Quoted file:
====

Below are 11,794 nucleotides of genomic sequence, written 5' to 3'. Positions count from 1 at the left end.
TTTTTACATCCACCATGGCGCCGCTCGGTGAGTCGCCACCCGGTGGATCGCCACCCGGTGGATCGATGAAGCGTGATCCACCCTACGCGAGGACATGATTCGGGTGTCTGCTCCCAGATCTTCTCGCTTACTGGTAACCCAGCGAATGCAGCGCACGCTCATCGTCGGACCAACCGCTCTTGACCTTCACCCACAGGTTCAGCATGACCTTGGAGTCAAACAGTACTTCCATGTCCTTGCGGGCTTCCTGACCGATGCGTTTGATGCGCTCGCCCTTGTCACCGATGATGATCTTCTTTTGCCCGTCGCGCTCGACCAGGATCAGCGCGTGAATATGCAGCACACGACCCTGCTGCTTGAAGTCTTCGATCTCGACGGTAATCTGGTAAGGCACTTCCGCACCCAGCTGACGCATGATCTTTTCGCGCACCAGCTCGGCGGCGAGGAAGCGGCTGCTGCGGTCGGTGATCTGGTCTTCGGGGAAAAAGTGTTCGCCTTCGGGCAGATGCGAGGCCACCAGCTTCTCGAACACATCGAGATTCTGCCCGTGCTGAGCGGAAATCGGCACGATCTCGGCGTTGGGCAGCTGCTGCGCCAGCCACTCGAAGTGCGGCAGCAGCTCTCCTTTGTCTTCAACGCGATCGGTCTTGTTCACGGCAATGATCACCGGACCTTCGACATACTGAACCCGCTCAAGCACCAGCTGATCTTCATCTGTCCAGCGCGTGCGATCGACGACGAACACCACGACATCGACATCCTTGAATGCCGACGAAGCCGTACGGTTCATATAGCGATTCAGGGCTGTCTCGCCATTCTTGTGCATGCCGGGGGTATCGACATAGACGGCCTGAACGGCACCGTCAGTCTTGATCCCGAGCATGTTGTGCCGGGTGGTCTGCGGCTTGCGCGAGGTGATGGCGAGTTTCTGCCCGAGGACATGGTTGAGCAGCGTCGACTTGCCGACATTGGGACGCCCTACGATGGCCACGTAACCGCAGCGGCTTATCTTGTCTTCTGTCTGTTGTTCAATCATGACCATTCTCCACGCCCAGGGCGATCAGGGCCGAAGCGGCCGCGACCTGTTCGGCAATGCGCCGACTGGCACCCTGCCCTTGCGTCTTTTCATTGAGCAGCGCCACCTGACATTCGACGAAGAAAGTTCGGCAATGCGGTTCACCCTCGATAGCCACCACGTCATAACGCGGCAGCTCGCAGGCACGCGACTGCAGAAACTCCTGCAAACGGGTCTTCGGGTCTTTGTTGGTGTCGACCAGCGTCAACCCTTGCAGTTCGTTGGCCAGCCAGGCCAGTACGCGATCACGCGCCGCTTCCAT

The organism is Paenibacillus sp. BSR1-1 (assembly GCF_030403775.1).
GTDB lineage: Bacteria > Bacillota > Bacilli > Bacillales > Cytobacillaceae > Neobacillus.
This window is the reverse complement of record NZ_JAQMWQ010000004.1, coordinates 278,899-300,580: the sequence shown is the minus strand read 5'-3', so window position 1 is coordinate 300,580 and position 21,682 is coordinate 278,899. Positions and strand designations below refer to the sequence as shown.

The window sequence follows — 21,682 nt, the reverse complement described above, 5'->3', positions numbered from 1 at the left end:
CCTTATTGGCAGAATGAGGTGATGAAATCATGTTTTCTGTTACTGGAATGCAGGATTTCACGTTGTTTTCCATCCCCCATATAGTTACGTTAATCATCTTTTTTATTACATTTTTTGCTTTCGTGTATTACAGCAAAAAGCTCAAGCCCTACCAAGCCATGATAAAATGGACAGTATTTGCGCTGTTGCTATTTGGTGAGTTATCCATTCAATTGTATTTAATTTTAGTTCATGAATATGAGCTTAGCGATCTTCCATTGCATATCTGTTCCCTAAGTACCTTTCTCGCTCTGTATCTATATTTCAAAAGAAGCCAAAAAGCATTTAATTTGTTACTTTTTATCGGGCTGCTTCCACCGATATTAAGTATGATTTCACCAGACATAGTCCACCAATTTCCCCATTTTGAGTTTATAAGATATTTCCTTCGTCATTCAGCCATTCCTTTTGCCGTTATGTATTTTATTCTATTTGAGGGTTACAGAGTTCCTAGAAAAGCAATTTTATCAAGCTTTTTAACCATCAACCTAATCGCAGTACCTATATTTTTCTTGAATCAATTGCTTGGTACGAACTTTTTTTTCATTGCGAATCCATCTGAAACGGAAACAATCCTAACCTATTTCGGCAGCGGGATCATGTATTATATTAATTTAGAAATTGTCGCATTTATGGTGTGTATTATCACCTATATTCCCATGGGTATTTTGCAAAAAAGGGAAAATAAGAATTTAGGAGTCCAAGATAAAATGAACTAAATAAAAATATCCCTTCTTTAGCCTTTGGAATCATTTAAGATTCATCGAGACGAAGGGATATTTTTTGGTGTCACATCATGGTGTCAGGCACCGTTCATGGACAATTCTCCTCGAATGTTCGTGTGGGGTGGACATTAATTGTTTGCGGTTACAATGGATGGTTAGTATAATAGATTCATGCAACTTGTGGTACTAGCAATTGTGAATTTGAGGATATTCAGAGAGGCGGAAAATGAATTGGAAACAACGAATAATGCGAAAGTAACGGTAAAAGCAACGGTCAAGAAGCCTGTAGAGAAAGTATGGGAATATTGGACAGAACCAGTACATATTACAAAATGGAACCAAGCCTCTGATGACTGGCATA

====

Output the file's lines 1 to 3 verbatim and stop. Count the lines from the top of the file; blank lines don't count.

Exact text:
Below are 11,794 nucleotides of genomic sequence, written 5' to 3'. Positions count from 1 at the left end.
TTTTTACATCCACCATGGCGCCGCTCGGTGAGTCGCCACCCGGTGGATCGCCACCCGGTGGATCGATGAAGCGTGATCCACCCTACGCGAGGACATGATTCGGGTGTCTGCTCCCAGATCTTCTCGCTTACTGGTAACCCAGCGAATGCAGCGCACGCTCATCGTCGGACCAACCGCTCTTGACCTTCACCCACAGGTTCAGCATGACCTTGGAGTCAAACAGTACTTCCATGTCCTTGCGGGCTTCCTGACCGATGCGTTTGATGCGCTCGCCCTTGTCACCGATGATGATCTTCTTTTGCCCGTCGCGCTCGACCAGGATCAGCGCGTGAATATGCAGCACACGACCCTGCTGCTTGAAGTCTTCGATCTCGACGGTAATCTGGTAAGGCACTTCCGCACCCAGCTGACGCATGATCTTTTCGCGCACCAGCTCGGCGGCGAGGAAGCGGCTGCTGCGGTCGGTGATCTGGTCTTCGGGGAAAAAGTGTTCGCCTTCGGGCAGATGCGAGGCCACCAGCTTCTCGAACACATCGAGATTCTGCCCGTGCTGAGCGGAAATCGGCACGATCTCGGCGTTGGGCAGCTGCTGCGCCAGCCACTCGAAGTGCGGCAGCAGCTCTCCTTTGTCTTCAACGCGATCGGTCTTGTTCACGGCAATGATCACCGGACCTTCGACATACTGAACCCGCTCAAGCACCAGCTGATCTTCATCTGTCCAGCGCGTGCGATCGACGACGAACACCACGACATCGACATCCTTGAATGCCGACGAAGCCGTACGGTTCATATAGCGATTCAGGGCTGTCTCGCCATTCTTGTGCATGCCGGGGGTATCGACATAGACGGCCTGAACGGCACCGTCAGTCTTGATCCCGAGCATGTTGTGCCGGGTGGTCTGCGGCTTGCGCGAGGTGATGGCGAGTTTCTGCCCGAGGACATGGTTGAGCAGCGTCGACTTGCCGACATTGGGACGCCCTACGATGGCCACGTAACCGCAGCGGCTTATCTTGTCTTCTGTCTGTTGTTCAATCATGACCATTCTCCACGCCCAGGGCGATCAGGGCCGAAGCGGCCGCGACCTGTTCGGCAATGCGCCGACTGGCACCCTGCCCTTGCGTCTTTTCATTGAGCAGCGCCACCTGACATTCGACGAAGAAAGTTCGGCAATGCGGTTCACCCTCGATAGCCACCACGTCATAACGCGGCAGCTCGCAGGCACGCGACTGCAGAAACTCCTGCAAACGGGTCTTCGGGTCTTTGTTGGTGTCGACCAGCGTCAACCCTTGCAGTTCGTTGGCCAGCCAGGCCAGTACGCGATCACGCGCCGCTTCCAT

The organism is Paenibacillus sp. BSR1-1 (assembly GCF_030403775.1).